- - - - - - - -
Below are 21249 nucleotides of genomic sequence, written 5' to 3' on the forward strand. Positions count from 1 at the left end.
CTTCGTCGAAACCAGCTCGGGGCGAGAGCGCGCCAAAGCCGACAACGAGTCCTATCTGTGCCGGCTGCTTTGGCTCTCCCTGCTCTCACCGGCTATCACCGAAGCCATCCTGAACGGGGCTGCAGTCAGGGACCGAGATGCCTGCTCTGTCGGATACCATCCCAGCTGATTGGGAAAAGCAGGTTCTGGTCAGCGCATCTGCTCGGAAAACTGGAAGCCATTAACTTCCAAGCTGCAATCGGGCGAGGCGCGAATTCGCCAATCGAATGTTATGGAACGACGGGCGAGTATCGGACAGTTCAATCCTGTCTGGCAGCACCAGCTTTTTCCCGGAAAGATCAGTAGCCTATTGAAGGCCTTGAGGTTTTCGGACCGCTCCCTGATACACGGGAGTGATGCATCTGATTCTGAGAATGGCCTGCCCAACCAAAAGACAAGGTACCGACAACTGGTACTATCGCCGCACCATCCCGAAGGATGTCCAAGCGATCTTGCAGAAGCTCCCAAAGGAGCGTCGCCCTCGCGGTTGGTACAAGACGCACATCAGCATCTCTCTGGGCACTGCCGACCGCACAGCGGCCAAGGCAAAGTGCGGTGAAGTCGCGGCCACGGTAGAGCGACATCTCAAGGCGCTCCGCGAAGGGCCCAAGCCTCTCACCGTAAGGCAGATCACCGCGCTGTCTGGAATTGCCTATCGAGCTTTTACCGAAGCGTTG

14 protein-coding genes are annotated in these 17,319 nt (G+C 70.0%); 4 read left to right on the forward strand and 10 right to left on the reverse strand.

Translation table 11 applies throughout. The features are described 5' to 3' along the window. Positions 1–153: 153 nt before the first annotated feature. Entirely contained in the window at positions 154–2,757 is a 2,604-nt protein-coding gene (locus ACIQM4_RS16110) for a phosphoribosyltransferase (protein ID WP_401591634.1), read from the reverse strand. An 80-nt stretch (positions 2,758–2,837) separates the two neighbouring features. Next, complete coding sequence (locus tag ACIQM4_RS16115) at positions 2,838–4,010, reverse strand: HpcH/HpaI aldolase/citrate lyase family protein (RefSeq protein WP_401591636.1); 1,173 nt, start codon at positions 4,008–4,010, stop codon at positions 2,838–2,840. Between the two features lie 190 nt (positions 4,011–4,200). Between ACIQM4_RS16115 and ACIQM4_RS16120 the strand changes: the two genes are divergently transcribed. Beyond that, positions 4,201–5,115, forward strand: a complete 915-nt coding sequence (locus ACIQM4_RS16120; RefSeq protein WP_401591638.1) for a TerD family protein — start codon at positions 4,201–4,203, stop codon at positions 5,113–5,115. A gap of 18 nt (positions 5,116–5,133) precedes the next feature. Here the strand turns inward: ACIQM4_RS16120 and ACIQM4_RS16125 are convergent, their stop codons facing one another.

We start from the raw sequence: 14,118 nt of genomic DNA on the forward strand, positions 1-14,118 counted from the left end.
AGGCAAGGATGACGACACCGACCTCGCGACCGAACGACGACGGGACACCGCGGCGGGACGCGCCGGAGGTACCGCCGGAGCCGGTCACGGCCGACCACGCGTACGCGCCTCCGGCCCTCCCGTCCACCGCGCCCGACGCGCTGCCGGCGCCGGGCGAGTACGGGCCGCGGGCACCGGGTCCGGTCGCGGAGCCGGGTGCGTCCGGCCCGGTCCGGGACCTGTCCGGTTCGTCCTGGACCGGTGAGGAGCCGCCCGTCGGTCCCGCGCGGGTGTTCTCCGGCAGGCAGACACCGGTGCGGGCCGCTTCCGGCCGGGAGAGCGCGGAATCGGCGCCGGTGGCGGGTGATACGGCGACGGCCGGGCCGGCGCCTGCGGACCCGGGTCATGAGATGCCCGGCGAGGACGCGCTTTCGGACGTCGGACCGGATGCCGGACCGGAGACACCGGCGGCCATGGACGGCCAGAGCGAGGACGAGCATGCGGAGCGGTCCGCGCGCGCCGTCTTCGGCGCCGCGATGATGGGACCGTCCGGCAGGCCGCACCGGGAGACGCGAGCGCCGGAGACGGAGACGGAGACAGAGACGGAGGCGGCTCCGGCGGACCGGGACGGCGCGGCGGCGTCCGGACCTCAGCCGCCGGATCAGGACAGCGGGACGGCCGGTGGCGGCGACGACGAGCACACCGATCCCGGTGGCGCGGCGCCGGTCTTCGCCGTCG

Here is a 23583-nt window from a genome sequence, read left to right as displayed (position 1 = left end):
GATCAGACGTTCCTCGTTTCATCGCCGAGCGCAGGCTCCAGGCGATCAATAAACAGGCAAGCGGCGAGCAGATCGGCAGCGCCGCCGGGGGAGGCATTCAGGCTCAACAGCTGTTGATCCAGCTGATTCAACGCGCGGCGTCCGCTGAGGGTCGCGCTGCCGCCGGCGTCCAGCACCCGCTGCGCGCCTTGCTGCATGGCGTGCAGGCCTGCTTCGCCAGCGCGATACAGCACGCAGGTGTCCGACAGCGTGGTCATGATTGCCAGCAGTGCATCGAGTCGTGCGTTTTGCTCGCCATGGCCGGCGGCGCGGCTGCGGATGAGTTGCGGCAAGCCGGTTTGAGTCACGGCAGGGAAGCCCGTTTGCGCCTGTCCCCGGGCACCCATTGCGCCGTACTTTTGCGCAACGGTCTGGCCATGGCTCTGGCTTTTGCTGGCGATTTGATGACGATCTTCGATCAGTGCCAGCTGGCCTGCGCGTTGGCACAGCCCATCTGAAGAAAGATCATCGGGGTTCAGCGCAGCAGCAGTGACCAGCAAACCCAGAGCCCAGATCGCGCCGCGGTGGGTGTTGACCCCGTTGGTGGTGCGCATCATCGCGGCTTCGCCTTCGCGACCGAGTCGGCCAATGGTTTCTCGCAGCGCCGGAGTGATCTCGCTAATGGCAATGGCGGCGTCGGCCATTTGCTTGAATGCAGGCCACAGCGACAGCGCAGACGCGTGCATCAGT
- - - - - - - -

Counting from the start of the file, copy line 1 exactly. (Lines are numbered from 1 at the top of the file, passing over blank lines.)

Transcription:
Below are 21249 nucleotides of genomic sequence, written 5' to 3' on the forward strand. Positions count from 1 at the left end.